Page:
Radon is a naturally-occurring radioactive gas found in soil and rock, including granite. As trace uranium in soil and rock decays, it emits radon, which is a leading cause of lung cancer.
To accurately determine the radon content of a granite countertop, you will need to compare the radon level of the granite sample to the natural radon level of your home. The Environmental Protection Agency displays a list of places to purchase radon test kits for your granite counter, or you can call your state's Radon Officer for detailed information.
- Request a sample of granite from the stone dealer or mason. Make sure your sample is from the same slab of granite as the one you intend to buy.
- Purchase a radon test kit from Radon.com (see Resources) or another supplier. Place the granite sample on a countertop in your kitchen.
- Read the manufacturer's instructions for using the radon kit. Excessive heat or humidity may affect the test results.
- Set one radon tester in your basement.
- Place a second radon tester next to the slab of granite. Radon.com says not to cover the sample and the radon kit with a large bowl or other object, since this can artificially inflate radon readings.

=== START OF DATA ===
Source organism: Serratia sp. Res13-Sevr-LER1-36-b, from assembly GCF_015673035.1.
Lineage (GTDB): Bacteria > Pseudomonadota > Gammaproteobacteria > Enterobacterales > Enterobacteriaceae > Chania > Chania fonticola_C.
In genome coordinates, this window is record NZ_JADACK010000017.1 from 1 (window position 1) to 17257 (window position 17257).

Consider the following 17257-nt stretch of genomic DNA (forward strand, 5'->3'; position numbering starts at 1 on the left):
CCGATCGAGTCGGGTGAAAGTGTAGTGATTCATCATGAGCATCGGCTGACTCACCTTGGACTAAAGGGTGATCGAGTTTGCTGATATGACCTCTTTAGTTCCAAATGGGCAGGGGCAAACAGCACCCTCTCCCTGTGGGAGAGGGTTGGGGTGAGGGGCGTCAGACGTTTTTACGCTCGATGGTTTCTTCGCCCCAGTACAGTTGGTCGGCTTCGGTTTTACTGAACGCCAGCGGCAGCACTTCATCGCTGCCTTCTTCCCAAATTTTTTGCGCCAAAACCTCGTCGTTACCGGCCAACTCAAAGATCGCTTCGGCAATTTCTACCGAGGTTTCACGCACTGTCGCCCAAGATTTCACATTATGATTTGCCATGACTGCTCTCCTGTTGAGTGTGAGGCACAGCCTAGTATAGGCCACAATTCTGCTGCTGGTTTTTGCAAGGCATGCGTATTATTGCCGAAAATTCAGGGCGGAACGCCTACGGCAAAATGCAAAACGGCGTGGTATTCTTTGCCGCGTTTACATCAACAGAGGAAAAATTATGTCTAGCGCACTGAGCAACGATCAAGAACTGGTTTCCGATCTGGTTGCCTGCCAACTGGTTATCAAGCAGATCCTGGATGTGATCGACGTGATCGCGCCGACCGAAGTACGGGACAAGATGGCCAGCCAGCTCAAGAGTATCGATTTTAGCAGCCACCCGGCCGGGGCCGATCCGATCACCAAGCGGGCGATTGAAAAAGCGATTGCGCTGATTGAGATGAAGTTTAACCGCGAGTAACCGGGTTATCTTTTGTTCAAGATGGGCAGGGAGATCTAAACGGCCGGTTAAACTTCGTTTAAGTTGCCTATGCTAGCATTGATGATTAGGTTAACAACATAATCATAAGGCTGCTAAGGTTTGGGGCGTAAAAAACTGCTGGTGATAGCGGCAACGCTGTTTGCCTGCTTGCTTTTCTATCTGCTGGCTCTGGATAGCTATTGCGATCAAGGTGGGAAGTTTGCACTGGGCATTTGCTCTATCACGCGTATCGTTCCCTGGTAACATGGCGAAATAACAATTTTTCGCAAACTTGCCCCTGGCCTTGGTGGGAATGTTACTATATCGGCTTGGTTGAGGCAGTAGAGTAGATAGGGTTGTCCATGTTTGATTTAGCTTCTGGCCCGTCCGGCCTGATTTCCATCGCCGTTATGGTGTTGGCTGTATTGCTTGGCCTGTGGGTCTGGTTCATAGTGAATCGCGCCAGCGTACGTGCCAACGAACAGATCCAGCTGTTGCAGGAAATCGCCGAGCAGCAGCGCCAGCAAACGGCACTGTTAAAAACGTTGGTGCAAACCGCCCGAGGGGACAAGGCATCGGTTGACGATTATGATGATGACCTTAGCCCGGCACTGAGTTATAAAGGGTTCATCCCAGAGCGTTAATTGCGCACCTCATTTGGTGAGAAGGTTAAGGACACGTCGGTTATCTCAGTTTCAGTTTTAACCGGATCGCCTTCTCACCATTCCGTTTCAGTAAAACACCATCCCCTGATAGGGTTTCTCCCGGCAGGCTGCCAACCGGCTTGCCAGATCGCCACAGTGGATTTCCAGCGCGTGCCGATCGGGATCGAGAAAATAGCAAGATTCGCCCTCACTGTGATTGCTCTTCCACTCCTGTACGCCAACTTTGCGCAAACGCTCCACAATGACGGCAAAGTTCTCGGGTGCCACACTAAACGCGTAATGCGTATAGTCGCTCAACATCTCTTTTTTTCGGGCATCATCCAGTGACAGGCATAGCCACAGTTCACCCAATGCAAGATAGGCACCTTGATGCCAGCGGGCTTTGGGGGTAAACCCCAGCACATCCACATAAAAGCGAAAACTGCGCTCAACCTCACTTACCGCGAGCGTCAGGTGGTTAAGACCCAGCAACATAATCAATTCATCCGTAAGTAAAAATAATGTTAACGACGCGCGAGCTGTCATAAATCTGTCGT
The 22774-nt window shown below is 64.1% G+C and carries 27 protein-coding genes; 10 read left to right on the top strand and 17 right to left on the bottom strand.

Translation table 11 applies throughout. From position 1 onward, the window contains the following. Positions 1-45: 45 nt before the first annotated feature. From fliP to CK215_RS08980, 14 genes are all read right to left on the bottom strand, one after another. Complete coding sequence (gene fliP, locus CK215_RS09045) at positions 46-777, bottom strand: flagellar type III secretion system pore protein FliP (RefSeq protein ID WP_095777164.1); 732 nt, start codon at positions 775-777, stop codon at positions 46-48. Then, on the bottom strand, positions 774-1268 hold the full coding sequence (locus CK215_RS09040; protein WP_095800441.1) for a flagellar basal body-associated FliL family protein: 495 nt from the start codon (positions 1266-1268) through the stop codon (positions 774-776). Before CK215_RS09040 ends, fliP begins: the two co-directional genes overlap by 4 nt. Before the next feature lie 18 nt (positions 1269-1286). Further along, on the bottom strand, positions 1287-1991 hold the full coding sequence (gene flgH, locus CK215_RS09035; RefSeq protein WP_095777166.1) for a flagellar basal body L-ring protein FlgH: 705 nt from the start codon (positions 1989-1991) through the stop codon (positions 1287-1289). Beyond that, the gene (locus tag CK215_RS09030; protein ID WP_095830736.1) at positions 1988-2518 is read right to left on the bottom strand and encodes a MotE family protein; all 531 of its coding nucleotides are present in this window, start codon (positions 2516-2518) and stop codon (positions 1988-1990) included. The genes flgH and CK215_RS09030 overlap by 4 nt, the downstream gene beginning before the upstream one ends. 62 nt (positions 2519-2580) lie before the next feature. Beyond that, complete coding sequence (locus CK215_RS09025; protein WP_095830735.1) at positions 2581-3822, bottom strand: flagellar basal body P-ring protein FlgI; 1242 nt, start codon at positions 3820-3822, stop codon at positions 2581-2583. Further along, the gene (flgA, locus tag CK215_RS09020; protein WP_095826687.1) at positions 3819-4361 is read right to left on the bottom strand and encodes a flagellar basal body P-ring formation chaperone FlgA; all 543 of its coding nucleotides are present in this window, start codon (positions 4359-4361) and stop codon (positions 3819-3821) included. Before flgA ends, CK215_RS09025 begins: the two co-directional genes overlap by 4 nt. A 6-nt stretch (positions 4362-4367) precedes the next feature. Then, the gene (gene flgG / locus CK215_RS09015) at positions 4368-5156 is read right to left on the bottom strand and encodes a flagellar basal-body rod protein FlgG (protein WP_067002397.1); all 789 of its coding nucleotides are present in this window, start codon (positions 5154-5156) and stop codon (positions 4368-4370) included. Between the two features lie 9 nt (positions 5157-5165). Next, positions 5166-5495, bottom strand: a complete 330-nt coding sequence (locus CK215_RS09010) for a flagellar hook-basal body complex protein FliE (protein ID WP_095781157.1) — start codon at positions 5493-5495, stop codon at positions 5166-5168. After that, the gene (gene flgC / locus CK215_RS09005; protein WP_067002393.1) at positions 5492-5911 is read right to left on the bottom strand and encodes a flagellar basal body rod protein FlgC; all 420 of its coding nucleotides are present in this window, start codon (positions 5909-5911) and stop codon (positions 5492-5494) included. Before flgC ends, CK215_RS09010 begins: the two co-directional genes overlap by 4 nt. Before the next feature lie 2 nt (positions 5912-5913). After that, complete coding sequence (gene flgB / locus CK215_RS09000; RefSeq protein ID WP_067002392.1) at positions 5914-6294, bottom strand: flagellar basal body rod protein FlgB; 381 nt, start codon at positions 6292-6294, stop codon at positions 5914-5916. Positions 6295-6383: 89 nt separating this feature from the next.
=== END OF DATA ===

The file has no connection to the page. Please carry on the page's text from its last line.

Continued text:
- Do not disturb the radon test kits until the test is concluded. Your test kit will tell you how long to leave the radon detectors.
- Locate the radon reading on both testers, which is given in pCi/L or picocuries per liter of air. Examine the basement reading first. A reading below 2 pCi/L in your basement is standard. If you encounter a reading of 2 to 4 pCi/L in your basement, hire a professional radon tester to do a lengthier follow-up exam. A reading above 4 pCi/L in your basement means you have a radon problem in your house.
- Compare the granite reading to the basement reading. If the granite reading is higher than the basement reading, the granite is potentially hazardous. If the readings are similar and are both below 2 pCi/L, you may purchase the granite without worry.
Find a professional radon tester through your state's radon office. A small amount of radon in your granite countertop is natural.
- Find a professional radon tester through your state's radon office.
- A small amount of radon in your granite countertop is natural.